No Grain, More Gain

Ever wonder why your digestive system seems to be rebelling even though you’ve been meticulously gluten-free?  Me too.

Being quite the social butterfly, I used to think I must be getting bad information from waiters on a regular basis allowing minute amounts of gluten to infiltrate my diet.  I no longer believe this.

Lacking a definitive scientific study on which to rely, I will simply tell you what I’ve learned through trial and error.  The less gluten-free grain I consume, the better I feel.

Mind you, the effect is not immediate, but it is quick.  It takes about a week of eliminating complex carbs from my diet for me to suddenly feel 10 pounds lighter, have my bowel function to return to normal, have less sudden energy drops from low blood sugar, and to feel totally free of intestinal discomfort.

It is possible that Elaine Gottschall had it right when she wrote “Breaking The Vicious Cycle” outlining the Specific Carbohydrate Diet.  While not widely accepted by the current medical and nutrition community as significant, Elaine’s book was not written by an untrained, uneducated, or uninformed lay person.

Elaine was a biochemist and cell biologist whose daughter was a patient of Dr. Sidney V. Haas. As you may know, Dr. Haas was a pediatrician and researcher who in 1924 published a medical paper detailing his use of the banana diet for treatment of Celiac Disease.  His research led to the development of the Specific Carbohydrate Diet (SCD).  During his career, Dr. Hass treated over 600 cases of Celiac Disease and in 1951, along with his son, published a medical textbook entitled “The Management of Celiac Disease”.

The basic premise of the SCD is that the elimination of all carbohydrates that are polysaccharides (complex carbs) from the diet in favor of monosaccharides (simple carbs) can correct malabsorption and reverse the course of many intestinal disorders by starving out an overgrowth of bacteria or yeast from the system.

The first time I followed, yes that’s right I said the FIRST time, the SCD, I ran a 101º fever for a week.  After that week I began to improve.  After a year on the diet, my belly felt better than it ever had in my adult life, and my skin, which had always been prone to breakouts, was completely clear.  After a year and a half on the diet, I began to add back complex carbs – yummy tortilla chips, gluten-free crackers, arrowroot cookies – oh yeah!  Except that after a while I went from oh yeah to oh OWWW!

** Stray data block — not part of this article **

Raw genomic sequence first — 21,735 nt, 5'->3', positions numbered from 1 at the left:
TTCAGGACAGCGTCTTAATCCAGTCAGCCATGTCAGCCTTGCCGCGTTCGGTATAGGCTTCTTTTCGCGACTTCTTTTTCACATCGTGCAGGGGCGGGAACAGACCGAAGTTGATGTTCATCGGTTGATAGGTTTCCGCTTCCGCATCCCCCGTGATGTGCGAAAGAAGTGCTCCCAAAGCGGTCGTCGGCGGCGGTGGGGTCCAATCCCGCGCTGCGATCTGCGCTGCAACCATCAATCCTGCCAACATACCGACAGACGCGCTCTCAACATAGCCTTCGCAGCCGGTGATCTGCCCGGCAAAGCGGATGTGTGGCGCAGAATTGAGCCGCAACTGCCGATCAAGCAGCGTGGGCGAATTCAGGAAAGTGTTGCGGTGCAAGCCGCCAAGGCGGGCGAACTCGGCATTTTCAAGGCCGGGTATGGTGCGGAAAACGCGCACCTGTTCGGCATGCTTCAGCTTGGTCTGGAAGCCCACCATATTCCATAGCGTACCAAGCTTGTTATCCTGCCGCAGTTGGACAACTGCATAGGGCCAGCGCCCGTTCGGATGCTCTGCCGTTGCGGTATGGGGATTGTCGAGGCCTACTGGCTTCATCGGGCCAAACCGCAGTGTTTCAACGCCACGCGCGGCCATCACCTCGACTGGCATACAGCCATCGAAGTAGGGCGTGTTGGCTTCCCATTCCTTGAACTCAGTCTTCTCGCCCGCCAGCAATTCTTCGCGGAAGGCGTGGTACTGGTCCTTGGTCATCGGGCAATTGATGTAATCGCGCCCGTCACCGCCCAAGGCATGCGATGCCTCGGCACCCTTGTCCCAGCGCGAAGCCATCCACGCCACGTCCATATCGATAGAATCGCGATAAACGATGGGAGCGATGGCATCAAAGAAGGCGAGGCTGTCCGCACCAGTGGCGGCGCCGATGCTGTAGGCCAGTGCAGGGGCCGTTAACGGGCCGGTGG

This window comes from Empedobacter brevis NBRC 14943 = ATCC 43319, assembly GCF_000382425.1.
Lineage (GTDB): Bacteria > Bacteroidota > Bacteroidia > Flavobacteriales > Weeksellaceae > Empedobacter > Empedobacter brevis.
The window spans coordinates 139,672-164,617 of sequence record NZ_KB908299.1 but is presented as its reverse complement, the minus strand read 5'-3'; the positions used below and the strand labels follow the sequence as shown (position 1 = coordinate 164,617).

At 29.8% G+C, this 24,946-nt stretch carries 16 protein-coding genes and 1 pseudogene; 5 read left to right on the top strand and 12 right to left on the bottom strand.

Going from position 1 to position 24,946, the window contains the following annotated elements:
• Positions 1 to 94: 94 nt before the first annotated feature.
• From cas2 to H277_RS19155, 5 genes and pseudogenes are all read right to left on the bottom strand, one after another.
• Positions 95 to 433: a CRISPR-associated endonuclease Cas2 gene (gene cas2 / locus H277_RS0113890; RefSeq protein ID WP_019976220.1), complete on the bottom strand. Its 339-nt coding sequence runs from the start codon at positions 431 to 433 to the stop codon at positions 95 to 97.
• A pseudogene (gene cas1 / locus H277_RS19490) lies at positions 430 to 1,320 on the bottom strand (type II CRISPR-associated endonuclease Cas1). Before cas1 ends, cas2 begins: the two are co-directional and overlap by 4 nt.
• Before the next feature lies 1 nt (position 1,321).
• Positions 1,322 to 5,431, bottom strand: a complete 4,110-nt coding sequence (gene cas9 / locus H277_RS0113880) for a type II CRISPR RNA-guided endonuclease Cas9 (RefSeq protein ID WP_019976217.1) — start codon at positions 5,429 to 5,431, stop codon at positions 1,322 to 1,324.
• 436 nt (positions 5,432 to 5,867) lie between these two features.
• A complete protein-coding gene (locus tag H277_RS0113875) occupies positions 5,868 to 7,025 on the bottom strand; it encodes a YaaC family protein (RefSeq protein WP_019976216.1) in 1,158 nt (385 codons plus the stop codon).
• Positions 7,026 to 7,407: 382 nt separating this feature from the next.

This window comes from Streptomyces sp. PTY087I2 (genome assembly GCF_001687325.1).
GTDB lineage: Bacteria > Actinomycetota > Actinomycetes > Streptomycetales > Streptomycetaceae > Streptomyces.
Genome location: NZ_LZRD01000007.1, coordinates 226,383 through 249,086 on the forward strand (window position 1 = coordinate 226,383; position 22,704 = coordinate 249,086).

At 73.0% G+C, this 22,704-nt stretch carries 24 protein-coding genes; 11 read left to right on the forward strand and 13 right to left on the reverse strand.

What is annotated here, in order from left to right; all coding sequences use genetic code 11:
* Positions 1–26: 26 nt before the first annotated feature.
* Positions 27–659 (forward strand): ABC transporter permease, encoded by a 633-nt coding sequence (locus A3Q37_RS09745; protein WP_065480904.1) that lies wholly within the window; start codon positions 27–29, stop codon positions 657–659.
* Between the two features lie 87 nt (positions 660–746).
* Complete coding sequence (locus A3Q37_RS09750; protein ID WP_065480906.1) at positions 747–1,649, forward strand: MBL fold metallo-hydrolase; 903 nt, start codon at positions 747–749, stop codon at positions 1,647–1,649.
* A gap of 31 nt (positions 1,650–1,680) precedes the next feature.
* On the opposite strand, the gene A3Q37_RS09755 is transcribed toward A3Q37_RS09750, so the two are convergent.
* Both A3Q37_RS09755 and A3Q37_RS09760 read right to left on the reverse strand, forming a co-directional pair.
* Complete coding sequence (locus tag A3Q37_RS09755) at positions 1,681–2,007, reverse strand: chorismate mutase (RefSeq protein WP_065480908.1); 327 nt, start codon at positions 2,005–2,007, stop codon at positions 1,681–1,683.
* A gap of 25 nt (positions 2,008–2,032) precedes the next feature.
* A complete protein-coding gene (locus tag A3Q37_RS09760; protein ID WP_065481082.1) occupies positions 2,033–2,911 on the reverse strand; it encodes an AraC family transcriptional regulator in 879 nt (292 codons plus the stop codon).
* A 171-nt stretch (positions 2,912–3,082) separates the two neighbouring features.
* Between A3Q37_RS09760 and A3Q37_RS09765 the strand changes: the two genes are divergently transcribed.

No matter what I would like to be true, I feel better without grain.  I feel better without potatoes.  I feel better when I limit the chocolate, sugar, milk, and soybeans in my diet.  When I consume tortilla chips, my belly hurts.  When I bake with potato starch, my belly hurts.  When I eat gluten-free pasta for 3 days in a row (I make a mean mac & cheese and the leftovers are awesome) my diarrhea returns.

I don’t know if all grains act as toxins to my system triggering a brain response or whether my symptoms are attributable to bacterial overgrowth or whether it’s a combination of the two.  I’m not sure I need to know.  I know that my system responds positively on the SCD.  I know it makes logical sense because eliminating foods that are harder for my digestive system to break down takes a load off my body.  My body can then redirect its energy to healing and proper functioning.  What more do I really need to know?

Of course I need to know what I can and cannot eat.  That’s easy.  I can buy “Breaking the Vicious Cycle”, or visit

Waiters and chefs in restaurants will need to know what I can eat, so I’ll carry Cooking2Thrive® SCD server cards with me to communicate the information easily.

That covers what I need to know.  You may want to know if there are good SCD recipes available.

That answer is easy as well.  Cooking2Thrive will soon release a series of chef-tested recipes that are SCD compliant and scrumptiously tasty.  These recipes include: Empire Waist Cheese Crackers, Health Nut Applejacks (pancakes), Lemon Kiwi Muffins, Coconut Pound Cake, Cheesecake, Cinnamon Shortbread Cookies, 3 Pepper Fried Chicken Tenders, Meat Loaf, Pistachio Encrusted Chicken, Personal Pizza Margherita, Gorgonzola Tarragon Deviled Eggs, Stuffed Summer Squash, Apple Slaw, and many more.

Hopefully science will eventually support the trends many of us already anecdotally observe.  In the meantime, if you’re gluten-free and experiencing recurring digestive problems, please consider taking the burden off your body.  Follow the SCD for awhile (if it’s SCD compliant, it’s automatically gluten-free).  You too may find that with no grain you see more gain.